Photographer Ben Beech is, like me, a British ex-pat living in Tokyo. I first met him through his work photographing drum ’n' bass events. Although he’s not the only gaijin (foreigner) documenting Japanese haikyo spots (literally "abandoned place"), I really like his aesthetic and what he chooses to shoot. I was so taken by his work that I asked to use a photo from his Nichitsu mining town trip as the cover for my album, Nitriding Portrait. History and mystery are displayed in his work in equal measure, and many of the places he visits seem haunted, with their rotting possessions and furniture left behind.
Many people's image of Japan is of high rise buildings and the neon covered areas of Tokyo like Shibuya and Shinjuku, or the supposedly typical Japanese creepy kawaii, cosplay fashion of Harajuku and Akihabara, contrasted with the serene landscape and architecture of places like Kyoto. However, a not so well known side of Japan is the run down, bizarre, half arsed, tacky theme parks and resorts dotted around rural areas. The website for the Pyramid Onsen spa and art museum is a classic example of places like this, debunking the notion of Japan as futuristic. Their website also provides a good example of the many outdated and hideously designed Japanese sites that would get ridiculed offline in the West. And in the same vein, here's the official website for the Shinjuku passport office.
(Ramu's "Ai Ha Kokoro No Shigoto Desu")
This tune was a big influence for me and Chris Greenberg's (of Hong Kong In The 60s) Greeen Linez project. Ramu was a funk/fusion group that featured Momoko Kikuchi on vocals. This tune in particular, shows off the unique juxtaposition of heavy Minneapolis-style synth-funk with Kikuchi's daintily childlike vocals. On paper this shouldn't work, but it just sounds fantastic. There's also lots of totally nonsensical English in this tune (another hallmark of classic city pop), particularly the babytalk rap halfway through. It's become a staple part of my karaoke repertoire, and I'm proud to say that I am halfway through mastering both the Japanese, and incomprehensible English lyrics.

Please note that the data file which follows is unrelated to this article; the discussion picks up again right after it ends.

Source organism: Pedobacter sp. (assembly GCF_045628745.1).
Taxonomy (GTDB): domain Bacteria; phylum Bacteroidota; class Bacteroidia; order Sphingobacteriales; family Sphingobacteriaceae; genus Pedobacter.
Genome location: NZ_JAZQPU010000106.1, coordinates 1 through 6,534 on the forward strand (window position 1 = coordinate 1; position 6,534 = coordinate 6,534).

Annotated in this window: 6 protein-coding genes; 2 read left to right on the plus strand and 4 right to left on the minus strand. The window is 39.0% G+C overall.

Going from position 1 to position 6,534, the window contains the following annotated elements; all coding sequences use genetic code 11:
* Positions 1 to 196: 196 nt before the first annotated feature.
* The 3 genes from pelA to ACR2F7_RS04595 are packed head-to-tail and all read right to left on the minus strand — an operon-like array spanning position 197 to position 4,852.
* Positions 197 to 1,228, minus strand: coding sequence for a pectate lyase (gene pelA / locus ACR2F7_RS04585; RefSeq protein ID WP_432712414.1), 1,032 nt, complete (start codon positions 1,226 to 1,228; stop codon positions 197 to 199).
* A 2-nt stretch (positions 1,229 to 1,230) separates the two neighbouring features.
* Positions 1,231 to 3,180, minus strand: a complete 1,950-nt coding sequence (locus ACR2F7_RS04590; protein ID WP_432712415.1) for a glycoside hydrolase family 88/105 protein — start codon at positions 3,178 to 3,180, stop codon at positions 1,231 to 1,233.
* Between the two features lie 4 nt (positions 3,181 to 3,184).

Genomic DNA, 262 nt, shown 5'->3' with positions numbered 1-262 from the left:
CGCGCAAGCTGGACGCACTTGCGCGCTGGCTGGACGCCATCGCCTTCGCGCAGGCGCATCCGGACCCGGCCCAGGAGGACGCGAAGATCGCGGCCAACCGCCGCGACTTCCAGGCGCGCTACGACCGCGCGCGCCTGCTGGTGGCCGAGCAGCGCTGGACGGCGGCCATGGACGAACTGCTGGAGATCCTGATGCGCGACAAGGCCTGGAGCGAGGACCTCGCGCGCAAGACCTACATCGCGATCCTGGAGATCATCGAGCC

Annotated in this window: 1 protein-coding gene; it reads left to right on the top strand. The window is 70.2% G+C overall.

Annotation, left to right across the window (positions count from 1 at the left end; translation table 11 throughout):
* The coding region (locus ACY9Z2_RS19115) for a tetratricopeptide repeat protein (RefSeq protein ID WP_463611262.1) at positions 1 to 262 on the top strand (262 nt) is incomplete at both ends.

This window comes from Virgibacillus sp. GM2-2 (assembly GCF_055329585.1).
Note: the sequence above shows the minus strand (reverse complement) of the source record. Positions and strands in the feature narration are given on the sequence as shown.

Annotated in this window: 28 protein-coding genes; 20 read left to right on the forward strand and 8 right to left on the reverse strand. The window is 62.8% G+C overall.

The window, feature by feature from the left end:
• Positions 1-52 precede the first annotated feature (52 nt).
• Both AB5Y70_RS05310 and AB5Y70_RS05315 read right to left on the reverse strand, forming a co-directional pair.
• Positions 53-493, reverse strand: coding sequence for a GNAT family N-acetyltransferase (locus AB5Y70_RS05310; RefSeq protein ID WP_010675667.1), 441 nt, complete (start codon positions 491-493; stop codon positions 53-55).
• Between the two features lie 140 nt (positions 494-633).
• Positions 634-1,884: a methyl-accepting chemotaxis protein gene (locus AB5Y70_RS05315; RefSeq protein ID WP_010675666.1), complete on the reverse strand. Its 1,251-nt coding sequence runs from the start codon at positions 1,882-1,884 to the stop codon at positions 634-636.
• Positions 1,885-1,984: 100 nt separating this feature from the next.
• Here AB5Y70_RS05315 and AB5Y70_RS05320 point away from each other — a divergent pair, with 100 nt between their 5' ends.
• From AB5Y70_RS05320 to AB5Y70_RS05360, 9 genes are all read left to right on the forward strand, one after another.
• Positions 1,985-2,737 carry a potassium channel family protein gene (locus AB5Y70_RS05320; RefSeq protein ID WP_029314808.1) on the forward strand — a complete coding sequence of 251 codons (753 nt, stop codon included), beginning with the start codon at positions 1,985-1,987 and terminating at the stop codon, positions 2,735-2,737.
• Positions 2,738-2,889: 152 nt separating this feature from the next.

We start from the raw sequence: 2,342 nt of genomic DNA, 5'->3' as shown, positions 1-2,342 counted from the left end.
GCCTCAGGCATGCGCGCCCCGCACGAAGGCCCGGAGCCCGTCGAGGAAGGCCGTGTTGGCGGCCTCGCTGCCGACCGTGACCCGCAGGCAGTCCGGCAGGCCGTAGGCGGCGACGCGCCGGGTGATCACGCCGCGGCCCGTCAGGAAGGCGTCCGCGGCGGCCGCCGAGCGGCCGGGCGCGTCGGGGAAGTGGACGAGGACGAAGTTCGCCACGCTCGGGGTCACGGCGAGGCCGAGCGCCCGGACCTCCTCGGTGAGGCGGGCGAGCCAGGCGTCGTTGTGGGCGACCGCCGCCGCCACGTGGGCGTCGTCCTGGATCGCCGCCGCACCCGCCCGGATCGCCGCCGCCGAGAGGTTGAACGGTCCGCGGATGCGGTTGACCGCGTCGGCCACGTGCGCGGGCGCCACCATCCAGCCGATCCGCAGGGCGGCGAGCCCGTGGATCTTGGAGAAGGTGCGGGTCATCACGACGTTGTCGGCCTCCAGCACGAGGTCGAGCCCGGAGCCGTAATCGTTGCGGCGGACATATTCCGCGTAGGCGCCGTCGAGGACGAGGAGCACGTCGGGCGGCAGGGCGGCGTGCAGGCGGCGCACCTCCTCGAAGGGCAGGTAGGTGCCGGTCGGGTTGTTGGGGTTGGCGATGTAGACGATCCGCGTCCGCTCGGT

Akiyuki Nosaka and
The great Japanese film director Nagisa Oshima passed away at the age of 80 last January. As an internationally heralded artist and national treasure, the Japanese media was full of obituaries and footage of his funeral, particularly as many distinguished mourners were in attendance (one example is Ryuichi Sakamoto, whose theme to Oshima's Merry Christmas, Mr. Lawrence was played during the director's funeral at the Tsukiji Honganji temple). I first came across the above footage when television programmes decided to use it to mark Oshima's death. It's taken from a 30th wedding anniversary party for Oshima in 1990. The speaker is singer, actor and writer Akiyuki Nosaka. Although he’s not a household name, the animated film adaptation of Nosaka's book Grave Of The Fireflies is critically acclaimed around the world. Nosaka, to his annoyance, was kept waiting to give his painstakingly prepared speech and after finally giving it, his intoxicated state and mixed emotions manifested into a punch thrown at Oshima. This clip is interesting for two reasons: firstly, it represents two heavyweights of Japanese culture reduced to animal nature. Secondly, my cynical side wonders why this was deemed an appropriate piece of footage to show at the time of Oshima's death. The only reason I can give is that due to Oshima's controversial portrayal of sex, pornography, crime, homo-eroticism in his films, the (highly regulated and often hypocritical) Japanese media felt it right to also show something that depicted Oshima in a not so perfect light. At first Oshima comes across as the victim, but on the other hand his retaliation and the back story (that he initially forgot to bring Nosaka on stage) isn't his finest hour. Still, I found the broadcast of this clip at the time of his death to be a little too chastising.
Gorge In is a digital label and collection of lo-fi, hardcore electronic noise artists whose common inspiration and visual aesthetic comes from an enthusiasm for mountaineering and hiking – two pursuits that I believe to be mutual.
James Hadfield vs Jim O'Rourke
For those that haven't read this, it's an excellent interview, essentially a conversation between two Tokyo-based ex-pats, journalist James Hadfield and music legend Jim O'Rourke. This is the fuller version of the interview, a very interesting read both for people who live here, and also for those overseas.